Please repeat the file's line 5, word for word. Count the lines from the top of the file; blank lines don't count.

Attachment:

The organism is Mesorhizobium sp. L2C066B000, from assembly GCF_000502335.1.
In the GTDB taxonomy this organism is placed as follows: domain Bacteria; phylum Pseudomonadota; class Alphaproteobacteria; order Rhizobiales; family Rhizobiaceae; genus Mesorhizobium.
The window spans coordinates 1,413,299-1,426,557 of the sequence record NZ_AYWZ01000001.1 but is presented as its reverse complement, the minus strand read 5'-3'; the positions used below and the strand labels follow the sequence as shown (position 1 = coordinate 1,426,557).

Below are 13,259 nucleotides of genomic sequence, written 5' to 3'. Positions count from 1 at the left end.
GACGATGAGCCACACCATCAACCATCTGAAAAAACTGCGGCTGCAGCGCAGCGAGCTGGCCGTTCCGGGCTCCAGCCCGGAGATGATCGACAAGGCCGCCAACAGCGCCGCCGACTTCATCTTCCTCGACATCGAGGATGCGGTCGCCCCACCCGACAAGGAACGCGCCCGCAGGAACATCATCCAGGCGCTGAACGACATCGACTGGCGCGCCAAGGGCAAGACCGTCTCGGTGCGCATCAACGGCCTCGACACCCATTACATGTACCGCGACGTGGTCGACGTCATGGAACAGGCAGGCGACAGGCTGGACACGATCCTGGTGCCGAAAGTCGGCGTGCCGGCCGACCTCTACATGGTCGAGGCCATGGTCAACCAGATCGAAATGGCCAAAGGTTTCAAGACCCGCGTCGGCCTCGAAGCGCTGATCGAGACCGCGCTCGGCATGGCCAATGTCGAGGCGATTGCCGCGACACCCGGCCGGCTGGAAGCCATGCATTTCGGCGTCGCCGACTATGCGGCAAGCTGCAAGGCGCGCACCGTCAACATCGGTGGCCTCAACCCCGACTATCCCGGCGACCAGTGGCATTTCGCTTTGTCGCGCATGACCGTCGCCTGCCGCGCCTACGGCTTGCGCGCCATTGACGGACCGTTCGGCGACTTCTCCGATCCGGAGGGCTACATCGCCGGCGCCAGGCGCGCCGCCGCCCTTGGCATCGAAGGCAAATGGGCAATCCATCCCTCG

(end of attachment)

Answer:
GACGATGAGCCACACCATCAACCATCTGAAAAAACTGCGGCTGCAGCGCAGCGAGCTGGCCGTTCCGGGCTCCAGCCCGGAGATGATCGACAAGGCCGCCAACAGCGCCGCCGACTTCATCTTCCTCGACATCGAGGATGCGGTCGCCCCACCCGACAAGGAACGCGCCCGCAGGAACATCATCCAGGCGCTGAACGACATCGACTGGCGCGCCAAGGGCAAGACCGTCTCGGTGCGCATCAACGGCCTCGACACCCATTACATGTACCGCGACGTGGTCGACGTCATGGAACAGGCAGGCGACAGGCTGGACACGATCCTGGTGCCGAAAGTCGGCGTGCCGGCCGACCTCTACATGGTCGAGGCCATGGTCAACCAGATCGAAATGGCCAAAGGTTTCAAGACCCGCGTCGGCCTCGAAGCGCTGATCGAGACCGCGCTCGGCATGGCCAATGTCGAGGCGATTGCCGCGACACCCGGCCGGCTGGAAGCCATGCATTTCGGCGTCGCCGACTATGCGGCAAGCTGCAAGGCGCGCACCGTCAACATCGGTGGCCTCAACCCCGACTATCCCGGCGACCAGTGGCATTTCGCTTTGTCGCGCATGACCGTCGCCTGCCGCGCCTACGGCTTGCGCGCCATTGACGGACCGTTCGGCGACTTCTCCGATCCGGAGGGCTACATCGCCGGCGCCAGGCGCGCCGCCGCCCTTGGCATCGAAGGCAAATGGGCAATCCATCCCTCG